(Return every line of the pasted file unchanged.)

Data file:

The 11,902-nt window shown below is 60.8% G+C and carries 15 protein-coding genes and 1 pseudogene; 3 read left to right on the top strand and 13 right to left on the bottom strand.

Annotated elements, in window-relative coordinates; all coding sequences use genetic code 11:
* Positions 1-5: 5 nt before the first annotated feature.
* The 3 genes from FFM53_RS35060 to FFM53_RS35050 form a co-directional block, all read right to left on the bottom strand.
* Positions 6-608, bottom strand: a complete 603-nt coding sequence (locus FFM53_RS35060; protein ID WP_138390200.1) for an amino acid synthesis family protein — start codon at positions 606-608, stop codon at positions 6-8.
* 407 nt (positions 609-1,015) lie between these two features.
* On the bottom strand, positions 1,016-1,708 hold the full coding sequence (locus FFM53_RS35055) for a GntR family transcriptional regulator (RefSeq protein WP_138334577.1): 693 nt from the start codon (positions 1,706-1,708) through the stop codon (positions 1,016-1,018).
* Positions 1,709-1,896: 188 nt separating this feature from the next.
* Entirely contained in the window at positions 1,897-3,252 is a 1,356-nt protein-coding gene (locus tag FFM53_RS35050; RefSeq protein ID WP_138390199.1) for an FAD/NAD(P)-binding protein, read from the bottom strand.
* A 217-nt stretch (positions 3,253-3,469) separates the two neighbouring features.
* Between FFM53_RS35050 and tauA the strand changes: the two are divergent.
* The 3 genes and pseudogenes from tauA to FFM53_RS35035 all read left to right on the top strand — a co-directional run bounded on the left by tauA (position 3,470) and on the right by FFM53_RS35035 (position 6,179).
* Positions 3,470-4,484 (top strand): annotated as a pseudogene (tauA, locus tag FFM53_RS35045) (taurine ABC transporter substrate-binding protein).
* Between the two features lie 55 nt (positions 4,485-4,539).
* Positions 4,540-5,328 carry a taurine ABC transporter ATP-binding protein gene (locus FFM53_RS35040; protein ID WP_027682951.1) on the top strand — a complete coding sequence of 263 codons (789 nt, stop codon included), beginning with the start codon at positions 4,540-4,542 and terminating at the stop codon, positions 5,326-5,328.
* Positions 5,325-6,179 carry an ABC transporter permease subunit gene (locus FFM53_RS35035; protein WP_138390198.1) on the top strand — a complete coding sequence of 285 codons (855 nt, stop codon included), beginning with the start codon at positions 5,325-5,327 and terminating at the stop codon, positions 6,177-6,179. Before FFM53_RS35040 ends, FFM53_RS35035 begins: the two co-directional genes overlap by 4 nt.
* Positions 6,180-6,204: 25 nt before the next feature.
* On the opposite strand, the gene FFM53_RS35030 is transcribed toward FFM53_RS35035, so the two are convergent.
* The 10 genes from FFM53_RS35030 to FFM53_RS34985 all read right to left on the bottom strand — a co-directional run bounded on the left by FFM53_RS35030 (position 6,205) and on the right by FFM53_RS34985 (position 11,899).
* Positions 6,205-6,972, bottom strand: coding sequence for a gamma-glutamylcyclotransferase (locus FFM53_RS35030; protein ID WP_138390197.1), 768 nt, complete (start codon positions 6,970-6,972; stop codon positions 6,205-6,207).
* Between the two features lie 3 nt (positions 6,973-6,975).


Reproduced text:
The 11,902-nt window shown below is 60.8% G+C and carries 15 protein-coding genes and 1 pseudogene; 3 read left to right on the top strand and 13 right to left on the bottom strand.

Annotated elements, in window-relative coordinates; all coding sequences use genetic code 11:
* Positions 1-5: 5 nt before the first annotated feature.
* The 3 genes from FFM53_RS35060 to FFM53_RS35050 form a co-directional block, all read right to left on the bottom strand.
* Positions 6-608, bottom strand: a complete 603-nt coding sequence (locus FFM53_RS35060; protein ID WP_138390200.1) for an amino acid synthesis family protein — start codon at positions 606-608, stop codon at positions 6-8.
* 407 nt (positions 609-1,015) lie between these two features.
* On the bottom strand, positions 1,016-1,708 hold the full coding sequence (locus FFM53_RS35055) for a GntR family transcriptional regulator (RefSeq protein WP_138334577.1): 693 nt from the start codon (positions 1,706-1,708) through the stop codon (positions 1,016-1,018).
* Positions 1,709-1,896: 188 nt separating this feature from the next.
* Entirely contained in the window at positions 1,897-3,252 is a 1,356-nt protein-coding gene (locus tag FFM53_RS35050; RefSeq protein ID WP_138390199.1) for an FAD/NAD(P)-binding protein, read from the bottom strand.
* A 217-nt stretch (positions 3,253-3,469) separates the two neighbouring features.
* Between FFM53_RS35050 and tauA the strand changes: the two are divergent.
* The 3 genes and pseudogenes from tauA to FFM53_RS35035 all read left to right on the top strand — a co-directional run bounded on the left by tauA (position 3,470) and on the right by FFM53_RS35035 (position 6,179).
* Positions 3,470-4,484 (top strand): annotated as a pseudogene (tauA, locus tag FFM53_RS35045) (taurine ABC transporter substrate-binding protein).
* Between the two features lie 55 nt (positions 4,485-4,539).
* Positions 4,540-5,328 carry a taurine ABC transporter ATP-binding protein gene (locus FFM53_RS35040; protein ID WP_027682951.1) on the top strand — a complete coding sequence of 263 codons (789 nt, stop codon included), beginning with the start codon at positions 4,540-4,542 and terminating at the stop codon, positions 5,326-5,328.
* Positions 5,325-6,179 carry an ABC transporter permease subunit gene (locus FFM53_RS35035; protein WP_138390198.1) on the top strand — a complete coding sequence of 285 codons (855 nt, stop codon included), beginning with the start codon at positions 5,325-5,327 and terminating at the stop codon, positions 6,177-6,179. Before FFM53_RS35040 ends, FFM53_RS35035 begins: the two co-directional genes overlap by 4 nt.
* Positions 6,180-6,204: 25 nt before the next feature.
* On the opposite strand, the gene FFM53_RS35030 is transcribed toward FFM53_RS35035, so the two are convergent.
* The 10 genes from FFM53_RS35030 to FFM53_RS34985 all read right to left on the bottom strand — a co-directional run bounded on the left by FFM53_RS35030 (position 6,205) and on the right by FFM53_RS34985 (position 11,899).
* Positions 6,205-6,972, bottom strand: coding sequence for a gamma-glutamylcyclotransferase (locus FFM53_RS35030; protein ID WP_138390197.1), 768 nt, complete (start codon positions 6,970-6,972; stop codon positions 6,205-6,207).
* Between the two features lie 3 nt (positions 6,973-6,975).